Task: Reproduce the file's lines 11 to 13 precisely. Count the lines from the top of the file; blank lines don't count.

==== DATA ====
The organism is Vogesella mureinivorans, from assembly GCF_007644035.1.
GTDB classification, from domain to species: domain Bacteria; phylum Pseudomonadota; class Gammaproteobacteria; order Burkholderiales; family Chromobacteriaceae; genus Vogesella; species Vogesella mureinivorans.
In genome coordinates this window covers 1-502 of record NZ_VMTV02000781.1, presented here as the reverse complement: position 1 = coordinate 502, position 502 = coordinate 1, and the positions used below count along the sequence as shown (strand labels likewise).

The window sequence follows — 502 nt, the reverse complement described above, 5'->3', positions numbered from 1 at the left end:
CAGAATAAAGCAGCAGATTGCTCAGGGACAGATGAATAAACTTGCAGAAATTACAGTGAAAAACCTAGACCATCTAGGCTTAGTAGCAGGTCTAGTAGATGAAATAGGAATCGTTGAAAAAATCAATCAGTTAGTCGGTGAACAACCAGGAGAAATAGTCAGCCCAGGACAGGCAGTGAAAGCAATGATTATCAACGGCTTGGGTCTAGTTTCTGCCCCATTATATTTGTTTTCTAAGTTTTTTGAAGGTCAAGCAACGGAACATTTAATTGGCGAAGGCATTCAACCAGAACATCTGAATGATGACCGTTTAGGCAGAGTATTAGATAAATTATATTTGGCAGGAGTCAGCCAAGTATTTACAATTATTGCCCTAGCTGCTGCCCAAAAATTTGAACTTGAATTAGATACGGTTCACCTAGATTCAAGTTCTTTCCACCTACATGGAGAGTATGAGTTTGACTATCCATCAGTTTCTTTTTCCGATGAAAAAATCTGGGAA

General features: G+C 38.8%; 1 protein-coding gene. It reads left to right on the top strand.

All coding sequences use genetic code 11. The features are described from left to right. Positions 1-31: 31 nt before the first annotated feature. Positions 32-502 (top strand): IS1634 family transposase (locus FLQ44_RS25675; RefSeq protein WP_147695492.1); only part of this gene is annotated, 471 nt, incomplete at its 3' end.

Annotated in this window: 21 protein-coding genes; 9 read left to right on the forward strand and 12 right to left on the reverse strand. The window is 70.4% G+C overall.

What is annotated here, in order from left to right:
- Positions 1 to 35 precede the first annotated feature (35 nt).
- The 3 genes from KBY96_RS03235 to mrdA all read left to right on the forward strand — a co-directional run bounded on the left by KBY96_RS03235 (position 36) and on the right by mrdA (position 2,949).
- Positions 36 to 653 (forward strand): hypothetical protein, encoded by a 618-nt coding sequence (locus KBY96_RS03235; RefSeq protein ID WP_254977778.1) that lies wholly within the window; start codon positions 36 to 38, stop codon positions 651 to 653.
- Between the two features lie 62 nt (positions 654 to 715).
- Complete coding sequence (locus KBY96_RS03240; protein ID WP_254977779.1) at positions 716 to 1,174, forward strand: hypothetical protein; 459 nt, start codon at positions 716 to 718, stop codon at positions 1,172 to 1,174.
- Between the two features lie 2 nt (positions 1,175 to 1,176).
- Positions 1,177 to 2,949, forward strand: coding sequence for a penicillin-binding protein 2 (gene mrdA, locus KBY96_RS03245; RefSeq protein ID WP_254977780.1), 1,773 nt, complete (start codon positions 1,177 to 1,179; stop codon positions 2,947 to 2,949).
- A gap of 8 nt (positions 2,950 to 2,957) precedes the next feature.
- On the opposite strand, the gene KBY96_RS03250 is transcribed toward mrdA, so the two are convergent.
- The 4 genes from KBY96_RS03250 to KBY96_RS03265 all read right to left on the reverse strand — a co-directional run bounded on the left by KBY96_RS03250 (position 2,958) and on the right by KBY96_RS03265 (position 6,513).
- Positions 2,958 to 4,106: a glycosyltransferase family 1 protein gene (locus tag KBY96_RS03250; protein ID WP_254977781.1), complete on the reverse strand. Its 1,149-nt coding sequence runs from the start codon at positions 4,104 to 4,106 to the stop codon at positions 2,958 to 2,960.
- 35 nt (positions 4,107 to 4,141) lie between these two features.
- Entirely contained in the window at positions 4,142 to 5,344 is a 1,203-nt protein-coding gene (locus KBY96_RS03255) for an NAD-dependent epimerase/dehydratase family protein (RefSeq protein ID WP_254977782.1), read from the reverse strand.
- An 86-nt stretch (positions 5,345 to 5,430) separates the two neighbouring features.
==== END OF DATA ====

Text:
- The 3 genes from KBY96_RS03235 to mrdA all read left to right on the forward strand — a co-directional run bounded on the left by KBY96_RS03235 (position 36) and on the right by mrdA (position 2,949).
- Positions 36 to 653 (forward strand): hypothetical protein, encoded by a 618-nt coding sequence (locus KBY96_RS03235; RefSeq protein ID WP_254977778.1) that lies wholly within the window; start codon positions 36 to 38, stop codon positions 651 to 653.
- Between the two features lie 62 nt (positions 654 to 715).